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How much more likely to die of covid, given that you are already infected with it, are you when you have no access to medical treatment compared to when you have access to full medical treatment including pure oxygen and intubation as needed ? I couldn't find any information about this anywhere. Feel free to assume an age of 60 years and no comorbidities (i.e. perfect health apart from being infected with covid).

https://www.forbes.com/sites/theapothecary/2020/10/06/what-is-your-risk-of-dying-from-covid-19/?sh=116da1e61592 is very much more to my taste than most articles about covid, as far as it goes, but it makes no mention of what effect on your chances of dying the lack of medical treatment has nor about a hypothetical lack of pure oxygen and/or intubation equipment in the hospital where you would be treated if you got seriously ill from the covid that you are infected with.

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  • By "more likely to die of COVID" do you mean "if you get COVID, how much more likely are you to die than if you did not get COVID"? Obviously you are infinitely more likely to die of COVID if you get it, since you can't die of it if you don't get it. – BrenBarn Jun 2 at 5:00
  • @BrenBarn No, that isn't what I mean. I have edited the question to make it more clear. – Security Every Day Jun 2 at 6:01
  • If you're ill enough to need intubation but you're in a country where medical care isn't available to you, I'd say the odds of your survival are quite low. But how would we obtain reliable data on that? It seems unlikely people would be available to track and record deaths when resources are stretched so thin that the medical system has broken down. – Carey Gregory Jun 2 at 14:09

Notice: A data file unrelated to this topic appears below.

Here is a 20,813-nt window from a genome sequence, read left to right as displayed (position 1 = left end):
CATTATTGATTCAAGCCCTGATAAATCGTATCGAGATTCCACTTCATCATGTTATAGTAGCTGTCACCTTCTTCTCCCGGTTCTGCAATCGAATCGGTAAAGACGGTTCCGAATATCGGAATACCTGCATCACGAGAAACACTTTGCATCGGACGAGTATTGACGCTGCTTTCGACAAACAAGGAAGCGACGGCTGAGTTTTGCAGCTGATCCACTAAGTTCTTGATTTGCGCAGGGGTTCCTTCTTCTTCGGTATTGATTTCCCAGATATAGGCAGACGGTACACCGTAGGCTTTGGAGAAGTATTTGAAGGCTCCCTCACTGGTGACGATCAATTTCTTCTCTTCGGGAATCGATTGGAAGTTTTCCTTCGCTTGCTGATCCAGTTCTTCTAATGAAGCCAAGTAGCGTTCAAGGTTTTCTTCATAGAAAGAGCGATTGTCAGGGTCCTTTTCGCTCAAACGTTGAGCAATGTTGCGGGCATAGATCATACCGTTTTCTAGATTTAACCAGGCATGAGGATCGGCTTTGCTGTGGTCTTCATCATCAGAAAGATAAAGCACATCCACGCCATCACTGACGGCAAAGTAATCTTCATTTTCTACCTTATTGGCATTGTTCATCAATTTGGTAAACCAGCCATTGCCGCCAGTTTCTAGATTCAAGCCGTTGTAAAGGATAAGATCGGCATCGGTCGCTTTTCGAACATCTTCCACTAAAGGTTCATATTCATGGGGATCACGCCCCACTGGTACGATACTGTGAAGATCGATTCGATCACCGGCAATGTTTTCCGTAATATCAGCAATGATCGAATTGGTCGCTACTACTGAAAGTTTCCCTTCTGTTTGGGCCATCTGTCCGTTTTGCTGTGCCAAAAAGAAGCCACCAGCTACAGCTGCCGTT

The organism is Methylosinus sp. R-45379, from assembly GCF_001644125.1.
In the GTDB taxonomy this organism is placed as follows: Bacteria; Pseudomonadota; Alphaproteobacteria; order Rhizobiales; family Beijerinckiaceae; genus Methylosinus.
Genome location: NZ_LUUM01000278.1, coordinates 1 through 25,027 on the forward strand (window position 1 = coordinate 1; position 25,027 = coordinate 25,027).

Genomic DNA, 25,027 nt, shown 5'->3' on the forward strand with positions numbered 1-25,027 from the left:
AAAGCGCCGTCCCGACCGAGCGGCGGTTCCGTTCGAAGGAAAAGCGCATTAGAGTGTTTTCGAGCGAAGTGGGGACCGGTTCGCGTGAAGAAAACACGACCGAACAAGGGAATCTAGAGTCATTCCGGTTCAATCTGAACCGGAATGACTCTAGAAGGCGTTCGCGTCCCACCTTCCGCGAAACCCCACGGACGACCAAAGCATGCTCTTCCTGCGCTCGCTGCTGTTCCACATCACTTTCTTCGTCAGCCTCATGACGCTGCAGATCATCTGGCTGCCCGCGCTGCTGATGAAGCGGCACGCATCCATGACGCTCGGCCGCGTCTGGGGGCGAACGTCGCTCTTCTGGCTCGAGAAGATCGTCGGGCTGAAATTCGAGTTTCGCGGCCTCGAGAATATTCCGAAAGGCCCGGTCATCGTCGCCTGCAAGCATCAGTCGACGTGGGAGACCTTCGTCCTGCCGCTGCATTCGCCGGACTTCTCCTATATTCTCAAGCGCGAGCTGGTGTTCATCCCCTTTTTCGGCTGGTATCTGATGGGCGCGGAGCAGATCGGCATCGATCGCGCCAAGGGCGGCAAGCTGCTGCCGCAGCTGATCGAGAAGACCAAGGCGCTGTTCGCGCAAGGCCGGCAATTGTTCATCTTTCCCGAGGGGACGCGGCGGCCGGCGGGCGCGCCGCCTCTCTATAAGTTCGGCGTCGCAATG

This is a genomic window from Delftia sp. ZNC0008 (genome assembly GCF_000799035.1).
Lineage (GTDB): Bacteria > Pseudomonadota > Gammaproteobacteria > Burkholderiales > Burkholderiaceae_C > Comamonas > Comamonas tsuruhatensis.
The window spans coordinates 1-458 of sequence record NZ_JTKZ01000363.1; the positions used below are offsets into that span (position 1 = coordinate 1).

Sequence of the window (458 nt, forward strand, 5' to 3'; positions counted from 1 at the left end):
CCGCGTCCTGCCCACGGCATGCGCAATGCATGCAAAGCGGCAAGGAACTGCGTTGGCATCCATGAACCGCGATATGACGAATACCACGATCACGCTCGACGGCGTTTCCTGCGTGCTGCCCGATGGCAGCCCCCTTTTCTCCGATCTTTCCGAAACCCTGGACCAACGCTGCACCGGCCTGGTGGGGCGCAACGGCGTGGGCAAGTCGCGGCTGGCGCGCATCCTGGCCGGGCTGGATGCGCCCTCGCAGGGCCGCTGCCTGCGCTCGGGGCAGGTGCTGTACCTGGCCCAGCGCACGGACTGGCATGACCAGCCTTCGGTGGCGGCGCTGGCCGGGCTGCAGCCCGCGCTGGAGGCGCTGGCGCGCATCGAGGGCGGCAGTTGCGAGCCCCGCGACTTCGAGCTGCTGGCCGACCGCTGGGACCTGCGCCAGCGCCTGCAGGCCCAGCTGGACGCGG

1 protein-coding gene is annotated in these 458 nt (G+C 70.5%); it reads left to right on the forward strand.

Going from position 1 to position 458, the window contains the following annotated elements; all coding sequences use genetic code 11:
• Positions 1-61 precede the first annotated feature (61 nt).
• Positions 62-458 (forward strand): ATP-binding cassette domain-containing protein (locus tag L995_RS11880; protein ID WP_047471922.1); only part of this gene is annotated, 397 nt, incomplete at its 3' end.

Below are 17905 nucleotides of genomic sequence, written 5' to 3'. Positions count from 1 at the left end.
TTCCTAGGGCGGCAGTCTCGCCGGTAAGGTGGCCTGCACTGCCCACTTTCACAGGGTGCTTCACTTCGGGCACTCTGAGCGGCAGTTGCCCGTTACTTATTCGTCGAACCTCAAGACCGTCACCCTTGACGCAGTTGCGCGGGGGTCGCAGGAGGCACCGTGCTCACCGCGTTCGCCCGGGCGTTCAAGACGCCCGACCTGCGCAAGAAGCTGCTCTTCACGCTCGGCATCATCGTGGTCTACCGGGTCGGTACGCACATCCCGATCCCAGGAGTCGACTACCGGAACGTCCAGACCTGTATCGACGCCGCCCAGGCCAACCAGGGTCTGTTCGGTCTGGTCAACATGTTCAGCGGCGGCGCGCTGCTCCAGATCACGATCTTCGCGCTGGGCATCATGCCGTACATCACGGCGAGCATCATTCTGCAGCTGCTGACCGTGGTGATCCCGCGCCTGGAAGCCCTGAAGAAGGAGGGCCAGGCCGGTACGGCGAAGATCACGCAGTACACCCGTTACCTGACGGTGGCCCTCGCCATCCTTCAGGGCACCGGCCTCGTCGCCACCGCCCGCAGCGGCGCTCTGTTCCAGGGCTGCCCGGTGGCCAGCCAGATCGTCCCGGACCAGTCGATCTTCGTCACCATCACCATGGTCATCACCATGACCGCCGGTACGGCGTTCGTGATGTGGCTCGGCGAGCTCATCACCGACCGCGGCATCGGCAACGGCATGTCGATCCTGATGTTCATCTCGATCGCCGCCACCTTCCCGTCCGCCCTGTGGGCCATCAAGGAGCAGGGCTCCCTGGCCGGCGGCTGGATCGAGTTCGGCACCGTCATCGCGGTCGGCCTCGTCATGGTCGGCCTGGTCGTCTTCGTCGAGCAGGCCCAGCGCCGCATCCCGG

• @CareyGregory If a hospital is running low on oxygen, doctors might have to decide who gets oxygen and who doesn't, or it might decided some other way, perhaps by an insurance company. Or perhaps some hospitals have plenty and others none, and/or one or more hospitals would have oxygen for everyone that 'needs' it, and other times none for anyone. In any case, doctors would over time perhaps notice the difference in survival rate when there is oxygen available and when there isn't. Also maybe some patients refuse oxygen, on religious or other grounds, and doctors will learn from that. – Security Every Day Jun 2 at 15:50
  • You've changed your question. You asked about "no access to medical treatment," not just a lack of one item such as oxygen. My point was that if the medical system is so overwhelmed that it's turning away patients, it's unlikely anyone is keeping track of those patients so the question probably can't be answered. – Carey Gregory Jun 2 at 19:36

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